How Mudassir Sheikha, a Pakistani entrepreneur built the first unicorn in the Middle East

By Asra Rizwan on
March 26, 2019
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Careem has announced its $3.1 billion acquisition by Uber, the largest technology sector acquisition in the Middle East. Rumours of the said acquisition have been floating around since December 2018. The acquisition is subject to regulatory approvals and the transaction is expected to complete by the first quarter of 2020.

Careem is the first unicorn in the Middle East and a game-changer service for the region. It has been a little over five years since the global entrepreneurial ecosystem started its obsession with unicorns. High-growth companies achieving a billion dollar valuation with their ability to defy the odds in the global south are rare, just like unicorns.

A Karachi born Mudassir Sheikha was taken aback when he discovered that Pakistan has only one billion dollar company, outside the oil and gas industry, that is an FMCG company. For the next 10 years, he set a goal for building an institution from the region that delivers great products and creates a positive impact on the regional population.

Sheikha is an alumnus of University of Southern California and Stanford University. Building upon his experience of working in a Silicon Valley early-stage VC fund, and a mobile testing startup that was acquired by $60 million, he started his mission to develop something meaningful after leaving a secure career at McKinsey. His Swedish colleague Magnus Olsson joined his mission.

Finding a purpose as a ride-hailing service

The task at hand was to find a meaningful purpose for the business they wanted to build. They did not want to be another ride-hailing service. They decided to have a conversation with the cab drivers in the Middle East. The living conditions of these drivers were appalling. Most of them were living in groups in a single room and working the entire seven days to send money back home. When Sheikha and Olsson decided to build a solution for this often ignored segment of the population, their business found a purpose.

Generous, the meaning of Careem, defined the ethos of this ride-sharing startup. Unlike various impact focused companies that focus on the end user, Careem started with its employees. The equation was to strike a balance between increasing the respect and dignity for drivers and providing a good service for customers.

Calling their employees as Captains, was the first step to bring respectability to their profession. Sheikha and his team did not only focus on providing tech training to these captains. but also educated them on professionalism, compliance of rules and procedures, and most significantly, customer service.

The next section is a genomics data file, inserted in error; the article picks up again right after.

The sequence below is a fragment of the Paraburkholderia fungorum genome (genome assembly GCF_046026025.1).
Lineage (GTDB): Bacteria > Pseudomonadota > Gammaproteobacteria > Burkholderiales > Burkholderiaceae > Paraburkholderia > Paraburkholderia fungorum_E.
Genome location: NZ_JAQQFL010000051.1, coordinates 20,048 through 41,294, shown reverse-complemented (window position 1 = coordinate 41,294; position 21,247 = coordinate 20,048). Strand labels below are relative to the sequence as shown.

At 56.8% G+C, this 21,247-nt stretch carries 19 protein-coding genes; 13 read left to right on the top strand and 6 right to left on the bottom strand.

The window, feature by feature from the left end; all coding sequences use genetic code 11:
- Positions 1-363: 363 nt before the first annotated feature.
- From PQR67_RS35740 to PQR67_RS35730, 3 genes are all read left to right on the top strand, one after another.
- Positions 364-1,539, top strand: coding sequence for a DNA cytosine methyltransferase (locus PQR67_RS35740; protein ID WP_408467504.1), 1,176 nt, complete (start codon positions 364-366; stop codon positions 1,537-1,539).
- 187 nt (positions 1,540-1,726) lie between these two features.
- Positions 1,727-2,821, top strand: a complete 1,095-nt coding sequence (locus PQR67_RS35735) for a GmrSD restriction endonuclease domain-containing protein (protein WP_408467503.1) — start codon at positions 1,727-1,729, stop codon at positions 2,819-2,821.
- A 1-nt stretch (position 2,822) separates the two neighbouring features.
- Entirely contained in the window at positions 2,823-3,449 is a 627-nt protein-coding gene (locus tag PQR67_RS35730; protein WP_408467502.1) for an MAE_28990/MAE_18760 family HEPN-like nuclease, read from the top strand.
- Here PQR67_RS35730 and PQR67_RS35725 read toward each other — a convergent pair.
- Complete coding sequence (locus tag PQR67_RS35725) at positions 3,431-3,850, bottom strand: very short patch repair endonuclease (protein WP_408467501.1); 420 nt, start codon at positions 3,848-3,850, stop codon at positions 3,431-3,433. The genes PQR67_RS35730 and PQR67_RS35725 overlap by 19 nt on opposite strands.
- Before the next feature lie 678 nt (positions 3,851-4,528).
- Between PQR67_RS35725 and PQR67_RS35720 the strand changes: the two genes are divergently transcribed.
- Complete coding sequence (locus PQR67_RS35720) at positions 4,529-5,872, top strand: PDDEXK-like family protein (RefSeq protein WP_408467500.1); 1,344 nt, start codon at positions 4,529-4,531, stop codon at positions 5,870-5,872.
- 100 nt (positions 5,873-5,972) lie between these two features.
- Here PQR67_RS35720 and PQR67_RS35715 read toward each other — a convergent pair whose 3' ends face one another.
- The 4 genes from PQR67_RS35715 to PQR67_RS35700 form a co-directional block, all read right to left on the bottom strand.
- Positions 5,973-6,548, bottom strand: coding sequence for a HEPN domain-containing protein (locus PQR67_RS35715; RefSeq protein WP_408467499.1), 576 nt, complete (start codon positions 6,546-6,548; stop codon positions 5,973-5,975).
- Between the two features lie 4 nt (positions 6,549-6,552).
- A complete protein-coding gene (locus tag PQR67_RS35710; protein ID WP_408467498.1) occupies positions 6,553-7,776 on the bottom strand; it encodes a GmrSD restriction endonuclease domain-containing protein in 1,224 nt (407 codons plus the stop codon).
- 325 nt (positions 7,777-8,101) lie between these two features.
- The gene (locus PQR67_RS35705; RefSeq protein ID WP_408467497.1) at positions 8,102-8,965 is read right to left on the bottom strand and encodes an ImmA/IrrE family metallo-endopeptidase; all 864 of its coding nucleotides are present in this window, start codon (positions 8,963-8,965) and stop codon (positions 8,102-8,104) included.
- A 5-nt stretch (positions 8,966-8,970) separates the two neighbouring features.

Instilling values to build a people focused service

Sheikha gave himself the ambitious time period of just six weeks to roll out the first iteration of Careem and be in the market at the earliest. It was a very short time to build any kind of technology, and they skipped a lot of features and launched the service. It has been over years and Careem has not built some of the features in the original bucket list. Turned out they were just false assumptions of the market.

While Careem started off as a car service for professionals, it morphed into a ride-hailing service for the masses. The service is popular for tailoring its features to match the socio-cultural norms of the countries it operates in. They have positively taken upon critical challenges such as safety of women and women driving by introducing ride trackers, call masks, and in-ride support. Careem has not only tailored the service for its end users but also identified the unique challenges associated with the labour pool that is mostly immigrants in the Middle East and localized solutions for them.

The exponential growth of Careem roots from the values the company has instilled in its operations. With over one million captains spanning across 100+ cities, Careem embraced the diversity of different cultures to build for scale. Very early, Careem recognized the need for providing two different types of customer service. One for its users, and the other for its captains. The service scaled rapidly by ensuring dignity and respect for its captains, and safe transportation solutions for the masses.

Growing as a unicorn

Comparatively the first year of growth was slow for the company, but the next two years experienced a 30 percent growth per month. Every six months, Careem was adding new people to the company and addressing the challenge of holding together the operations with its strong values.

Careem has been competent from the day it rolled out its MVP. It has been a company that measures its growth rate in increments of 15 minutes across multiple countries, cultures, and the services it offers. The growth of the company has been by a factor of 10 or 1000. It initially started in 4 cities and grew to over 100 cities in 14 countries in the Middle East, Asia, and Africa since its inception in 2012.

What’s next?

With the new acquisition deal worth $3.1 billion, $1.4 billion will be paid in cash and $1.7 billion will be in convertible notes into Uber stock. Careem will become a wholly-owned subsidiary of Uber, preserving its brand. Mudassir Sheikha will lead the Careem business, which will report to its own board made up of three representatives from Uber and two representatives from Careem. Both ride-hailing companies will operate their respective regional services and independent brands. Both companies’ apps will also continue to operate under separate brands

Do you think this acquisition will positively affect Careem’s operations in Pakistan?

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